Whether or not they win the Premiership in a fortnight (quietly confident), Krissie Steen and the current crop of young Panther women will take their place alongside that group – and deservedly so. They have done an equally great thing and claimed their place in history by donning the guernsey for the first ever women’s team, and playing on ecstatically despite whatever discouragement they might have received over their journey. They have jumped in, boots and all, to play their young hearts out for an old club and brought joy to many – their names will also be spoken of proudly in years to come. Go Yeos!

 

…. and to end on an extremely sad note (just made public as I finished the above) – SANFLW player Ellen Maple died in a car crash on Sunday evening, following her game with Sturt at Unley. She and her twin sister Tess played in Norwood’s premiership winning SANFLW team last year. She was just 22 years of age, and a very talented sports woman. The Sturt Club’s statement today includes:

 

“This year, Ellen was named among Sturt’s best players in seven of her eight games and was one of the competition’s leading possession-getters. This included the two highest possession games of her season in the past two weeks against Norwood and Glenelg, games that both ended in victory for Ellen and her Sturt team mates, including twin sister Tess.”

 

She is remembered as a delightful friend and team mate, and highly respected by her coaches and club.

 

The SANFLW finals series will take on a very sad tone now – but boy it puts it all (including footy) into perspective doesn’t it?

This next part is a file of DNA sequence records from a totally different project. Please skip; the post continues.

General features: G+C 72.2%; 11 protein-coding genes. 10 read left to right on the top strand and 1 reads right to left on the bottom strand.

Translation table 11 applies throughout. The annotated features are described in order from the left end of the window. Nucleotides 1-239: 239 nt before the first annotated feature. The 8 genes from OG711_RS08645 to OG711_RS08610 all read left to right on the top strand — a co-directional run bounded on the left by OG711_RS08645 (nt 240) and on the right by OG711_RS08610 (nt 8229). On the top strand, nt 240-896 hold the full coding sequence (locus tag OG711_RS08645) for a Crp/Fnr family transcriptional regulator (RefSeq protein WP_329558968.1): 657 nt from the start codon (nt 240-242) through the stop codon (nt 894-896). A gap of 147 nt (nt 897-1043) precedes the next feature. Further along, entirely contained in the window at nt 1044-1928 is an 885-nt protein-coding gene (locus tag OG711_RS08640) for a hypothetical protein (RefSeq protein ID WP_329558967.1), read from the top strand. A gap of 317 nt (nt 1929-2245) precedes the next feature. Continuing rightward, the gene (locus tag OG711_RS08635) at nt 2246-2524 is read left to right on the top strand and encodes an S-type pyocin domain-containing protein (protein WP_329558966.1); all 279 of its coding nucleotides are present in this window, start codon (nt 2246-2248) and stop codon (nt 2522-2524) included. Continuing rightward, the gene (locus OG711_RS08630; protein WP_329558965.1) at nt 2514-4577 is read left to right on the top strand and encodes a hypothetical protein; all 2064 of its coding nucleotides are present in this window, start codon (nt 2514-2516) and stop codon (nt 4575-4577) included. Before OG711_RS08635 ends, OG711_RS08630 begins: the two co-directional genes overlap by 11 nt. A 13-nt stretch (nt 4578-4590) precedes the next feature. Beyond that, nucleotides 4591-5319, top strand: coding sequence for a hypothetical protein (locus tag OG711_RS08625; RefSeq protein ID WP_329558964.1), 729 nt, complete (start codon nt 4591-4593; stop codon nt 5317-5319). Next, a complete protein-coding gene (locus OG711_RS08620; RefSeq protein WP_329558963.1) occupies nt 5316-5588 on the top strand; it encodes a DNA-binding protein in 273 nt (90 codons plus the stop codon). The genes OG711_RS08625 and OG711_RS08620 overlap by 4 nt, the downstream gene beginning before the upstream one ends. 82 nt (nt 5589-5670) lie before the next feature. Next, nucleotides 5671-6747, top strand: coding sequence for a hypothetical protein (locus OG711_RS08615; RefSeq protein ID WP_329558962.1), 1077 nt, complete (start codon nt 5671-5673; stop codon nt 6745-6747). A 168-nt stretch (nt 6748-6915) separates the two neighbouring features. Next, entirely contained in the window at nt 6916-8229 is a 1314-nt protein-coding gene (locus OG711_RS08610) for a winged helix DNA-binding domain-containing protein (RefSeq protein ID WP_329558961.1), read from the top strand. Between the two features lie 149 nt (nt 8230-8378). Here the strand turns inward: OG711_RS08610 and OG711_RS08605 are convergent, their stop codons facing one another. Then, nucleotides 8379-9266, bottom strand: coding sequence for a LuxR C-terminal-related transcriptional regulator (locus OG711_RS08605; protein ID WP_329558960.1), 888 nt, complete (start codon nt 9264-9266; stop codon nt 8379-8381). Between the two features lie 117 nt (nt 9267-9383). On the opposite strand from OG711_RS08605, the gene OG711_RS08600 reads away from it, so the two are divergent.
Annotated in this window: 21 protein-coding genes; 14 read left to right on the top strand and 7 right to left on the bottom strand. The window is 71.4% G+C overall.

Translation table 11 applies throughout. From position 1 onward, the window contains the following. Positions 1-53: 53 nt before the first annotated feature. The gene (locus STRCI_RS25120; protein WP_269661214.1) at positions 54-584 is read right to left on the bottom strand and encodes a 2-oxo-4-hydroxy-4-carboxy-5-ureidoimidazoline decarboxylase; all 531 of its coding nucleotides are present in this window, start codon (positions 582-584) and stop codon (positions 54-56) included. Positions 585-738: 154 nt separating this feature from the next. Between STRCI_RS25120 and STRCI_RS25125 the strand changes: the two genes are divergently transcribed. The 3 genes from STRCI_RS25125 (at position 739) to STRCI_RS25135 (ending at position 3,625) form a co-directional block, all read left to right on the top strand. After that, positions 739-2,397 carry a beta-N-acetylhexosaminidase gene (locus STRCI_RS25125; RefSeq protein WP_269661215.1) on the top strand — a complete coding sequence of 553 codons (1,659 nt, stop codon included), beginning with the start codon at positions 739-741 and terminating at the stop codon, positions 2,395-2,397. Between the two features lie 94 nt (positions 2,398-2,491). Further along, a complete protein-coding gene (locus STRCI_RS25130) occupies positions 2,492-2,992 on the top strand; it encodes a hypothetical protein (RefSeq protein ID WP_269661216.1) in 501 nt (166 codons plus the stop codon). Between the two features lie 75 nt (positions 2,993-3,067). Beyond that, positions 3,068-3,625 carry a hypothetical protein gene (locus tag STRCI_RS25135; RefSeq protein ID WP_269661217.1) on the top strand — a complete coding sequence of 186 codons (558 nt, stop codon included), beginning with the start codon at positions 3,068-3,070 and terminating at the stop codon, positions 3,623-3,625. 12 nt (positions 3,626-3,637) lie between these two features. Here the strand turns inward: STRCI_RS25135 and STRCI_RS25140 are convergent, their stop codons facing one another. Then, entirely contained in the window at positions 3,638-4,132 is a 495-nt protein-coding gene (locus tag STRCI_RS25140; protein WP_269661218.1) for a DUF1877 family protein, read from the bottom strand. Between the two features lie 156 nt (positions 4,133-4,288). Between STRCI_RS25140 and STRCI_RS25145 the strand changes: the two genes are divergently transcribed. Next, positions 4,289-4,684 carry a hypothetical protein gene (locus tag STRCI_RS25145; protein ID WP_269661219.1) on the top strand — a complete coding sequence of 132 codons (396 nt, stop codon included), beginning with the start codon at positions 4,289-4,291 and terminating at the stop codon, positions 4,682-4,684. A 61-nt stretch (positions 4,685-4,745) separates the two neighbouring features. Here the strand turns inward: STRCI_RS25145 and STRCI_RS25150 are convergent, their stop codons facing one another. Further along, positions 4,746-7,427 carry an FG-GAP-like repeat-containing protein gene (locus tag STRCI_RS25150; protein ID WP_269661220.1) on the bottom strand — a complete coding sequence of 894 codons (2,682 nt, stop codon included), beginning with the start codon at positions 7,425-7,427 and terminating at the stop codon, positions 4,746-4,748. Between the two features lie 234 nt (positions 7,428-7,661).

It is just a game. Look after yourselves, and hug your kids.

 

 

Ellen Maple. Gone too soon. Rest in Peace.    Photo: Sturt Football Club

 

Comments

  1. Dave Brown says:

    Incredibly sad news about Ellen Maple, Verity. On a brighter note, got a shock when having a kick at the Parade during half time in the men’s and turned around to see Gum warming up right behind us. Got a bit crowded during the breaks. Would be nice to see South win a premiership.

  2. Yvette Wroby says:

    Lovely, and sad, read Verity. Let us know the outcome. Great that you are keeping an eye out for future SA stars and future AFLW players. And agree, hug your loved ones.

  3. Mark Bryson says:

    Thank you for the article and reminisces.

    With sadness about Ellen Maple but on Tess Maple’s player profile that predates the accident – “You Could Not Live Without: My little twin, Ellen”

    The SANFLW season two has had the storied mature recruits in Jane Altschwager 37, Jo Hill 44, Jess Foley 34 and game time for Adelaide Rookie Becchara Palmer 29. At the same time there has been change to youth with 15 – 17 year old girls starring.

    It seems that Krissie Steen will have an influence at Carlton where four players from South Adelaide or Adelaide Uni will play in the VFLW in 2018 and join with Sophie Li.